Antwerp‘s real estate and urban development agency AG Vespa has appointed a design team for the Loodswezensite at the Scheldt Quays, near ‘t Eilandje and the Museum Aan de Stroom (Museum At the Stream, MAS). An eyecatcher wil be a Wall of Names, a memorial for victims of World War II.
Google Translate translates ‘Loodswezen’ as ‘Pilotage’. The Loodswezen is the organisation behind these river shipping pilots. The Loodswezen is also a listed building in eclectic style in Antwerp.
Bureau Bas Smets has been assigned with redesigning the area. The design team foresees the redevelopment of the public domain and the integration of a monument to commemorate the deceased Antwerp victims of the World War II.
If everything goes smoothly, the reconstruction of the public domain will start at the beginning of 2024.
The Loodswezensite is one of the seven sub-areas that are part of the Scheldt Quays master plan. The project area borders the Scheldt in the west and the Tavernierkaai and Van Meterenkaai in the east. In the north and south it connects to the other sub-areas of the Scheldt Quays.
Multidisciplinary design team
At the end of 2020, AG Vespa was looking for a talented multidisciplinary design team with capabilities in areas such as landscape, public domain, flood defense, archaeology, heritage, ecology, architecture and art.
The design brief for the area around the Loodswezen consisted of two important parts:
- The redevelopment of the public domain as provided for in the Scheldt quays master plan with integration of the raised flood defense wall.
- The realization of an ambitious monument to commemorate the Antwerp victims of the Second World War.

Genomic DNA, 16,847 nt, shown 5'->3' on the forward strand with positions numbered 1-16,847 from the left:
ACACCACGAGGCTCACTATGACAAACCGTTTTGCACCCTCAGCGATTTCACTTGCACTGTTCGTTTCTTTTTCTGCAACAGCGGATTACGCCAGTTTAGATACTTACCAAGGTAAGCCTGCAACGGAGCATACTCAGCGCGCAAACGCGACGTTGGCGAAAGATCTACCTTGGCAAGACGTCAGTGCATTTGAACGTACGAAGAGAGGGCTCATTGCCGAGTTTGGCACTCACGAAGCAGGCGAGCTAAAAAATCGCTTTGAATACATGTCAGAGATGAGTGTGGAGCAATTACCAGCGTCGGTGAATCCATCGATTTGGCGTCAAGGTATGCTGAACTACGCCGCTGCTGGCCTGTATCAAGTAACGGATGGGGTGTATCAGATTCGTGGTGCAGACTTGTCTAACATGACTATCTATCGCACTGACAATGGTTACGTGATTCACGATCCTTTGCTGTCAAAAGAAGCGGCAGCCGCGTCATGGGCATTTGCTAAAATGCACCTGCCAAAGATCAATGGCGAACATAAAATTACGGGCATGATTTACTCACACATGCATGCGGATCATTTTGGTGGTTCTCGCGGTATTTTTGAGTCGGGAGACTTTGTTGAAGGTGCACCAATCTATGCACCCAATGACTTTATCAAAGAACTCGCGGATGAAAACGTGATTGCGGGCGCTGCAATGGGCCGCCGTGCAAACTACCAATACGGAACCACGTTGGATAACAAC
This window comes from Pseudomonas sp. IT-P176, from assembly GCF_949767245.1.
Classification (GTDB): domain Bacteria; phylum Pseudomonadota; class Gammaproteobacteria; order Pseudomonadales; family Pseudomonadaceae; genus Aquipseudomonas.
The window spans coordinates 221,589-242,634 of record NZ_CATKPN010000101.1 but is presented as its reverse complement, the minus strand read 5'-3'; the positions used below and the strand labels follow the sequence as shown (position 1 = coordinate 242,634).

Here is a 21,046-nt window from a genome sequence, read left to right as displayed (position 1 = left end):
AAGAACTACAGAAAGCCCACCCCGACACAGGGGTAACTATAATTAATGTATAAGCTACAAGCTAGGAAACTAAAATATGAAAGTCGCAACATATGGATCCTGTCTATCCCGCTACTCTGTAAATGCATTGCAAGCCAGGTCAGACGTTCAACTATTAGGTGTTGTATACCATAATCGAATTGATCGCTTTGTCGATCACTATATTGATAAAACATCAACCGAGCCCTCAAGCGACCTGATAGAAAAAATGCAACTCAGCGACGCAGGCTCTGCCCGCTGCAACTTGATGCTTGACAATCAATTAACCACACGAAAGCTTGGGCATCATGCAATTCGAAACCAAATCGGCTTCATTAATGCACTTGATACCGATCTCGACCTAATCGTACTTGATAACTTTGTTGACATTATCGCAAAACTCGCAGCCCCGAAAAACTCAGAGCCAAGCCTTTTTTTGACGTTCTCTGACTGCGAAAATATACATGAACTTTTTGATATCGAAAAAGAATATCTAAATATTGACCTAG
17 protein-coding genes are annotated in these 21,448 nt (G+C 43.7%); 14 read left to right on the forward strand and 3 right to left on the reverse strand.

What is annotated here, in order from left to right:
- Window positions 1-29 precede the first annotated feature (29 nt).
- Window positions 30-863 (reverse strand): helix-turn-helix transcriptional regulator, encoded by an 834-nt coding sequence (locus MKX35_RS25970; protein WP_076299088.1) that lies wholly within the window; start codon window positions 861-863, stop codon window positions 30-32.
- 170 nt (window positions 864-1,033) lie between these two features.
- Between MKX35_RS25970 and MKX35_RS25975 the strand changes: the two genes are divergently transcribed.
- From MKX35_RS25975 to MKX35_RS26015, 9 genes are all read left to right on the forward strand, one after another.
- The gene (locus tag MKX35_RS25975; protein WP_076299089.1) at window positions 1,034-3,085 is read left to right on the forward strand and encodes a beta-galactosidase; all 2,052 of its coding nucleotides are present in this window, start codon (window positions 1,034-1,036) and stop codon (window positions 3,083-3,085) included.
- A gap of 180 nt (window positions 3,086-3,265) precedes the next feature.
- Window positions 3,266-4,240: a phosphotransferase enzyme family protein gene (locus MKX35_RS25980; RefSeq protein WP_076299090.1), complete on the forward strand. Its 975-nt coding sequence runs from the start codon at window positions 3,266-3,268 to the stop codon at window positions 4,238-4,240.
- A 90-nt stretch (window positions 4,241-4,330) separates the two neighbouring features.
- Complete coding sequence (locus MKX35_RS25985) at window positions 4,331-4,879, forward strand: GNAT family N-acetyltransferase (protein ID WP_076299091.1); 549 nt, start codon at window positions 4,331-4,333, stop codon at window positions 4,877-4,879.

The design team led by Bureau Bas Smets convinced with an integrated design in response to these questions and with respect for the historical value of the site.
The team consists of Bureau Bas Smets from Gijs Van Vaerenbergh bvba, Atelier Ruimtelijk Advies bv, Steenmeijer Architecten bvba, Antea Belgium nv, UTIL cv, Endeavor nvdr cvba, and Plant en Houtgoed bvba.
Green design with gardens and a monument with a view of the Scheldt
In the design, the quay is greened as a park with various gardens and the former fleets (Brouwersvliet, Sint-Pietersvliet and Koolvliet) are visually redeveloped as a connection between city and stream.
The Names Monument will be integrated along both sides of the former fleets. On the city side, the fleet gardens form the ‘entrances’ to the project area, each with its own identity.
Various zones are visible in the design along these fleet gardens: a zone with pocket parks around the Loodswezen Building and the Boeienloods (Buoy Shed), a zone with a large stairway and a zone with a sunbathing area. The wet side, the floodable part, the quay along the Scheldt, forms an uninterrupted walk from north to south along the Blauwe Steen.
With and against water
The pocket park zone around the Loodswezengebouw and the Boeienloods distinguishes itself from the rest of the quays due to its remarkable heritage value and the strong relationship with the water.
- A retaining wall with sitting steps protects the Loodswezen monument from the rising water level. On the city side there will be a sloping, walled city garden that connects to the city. The Boeienloods will form part of the flood defense, in a subtle way and with respect for the heritage.
- The zone with the so-called ‘Scheldt steps’, a stairway, can be used as a place to sit and rest, but can also occasionally be used for smaller events or ceremonies.
- The zone with sunbathing area is unique and inviting with a view of the Scheldt. The design can also be clearly read from the Scheldt with a lower part with an extensive lawn and a higher landscape with tall greenery.
The design also has an outspoken and clear climate ambition. For example, cool places are being designed and a lot of attention is paid to the choices of planting.
The types of planting are tailored to the individuality of the place (local growing conditions, available root space, location, degree of sunlight and humidity), so that the planting varies according to the zone. It will be different in the wetter Vliettuinen (Fleet Gardens) gardens than in the pocket parks or in the raised sunbathing area. The design also pays attention to intelligent water management with, for example, wadis in the Vliettuinen with water-loving plants.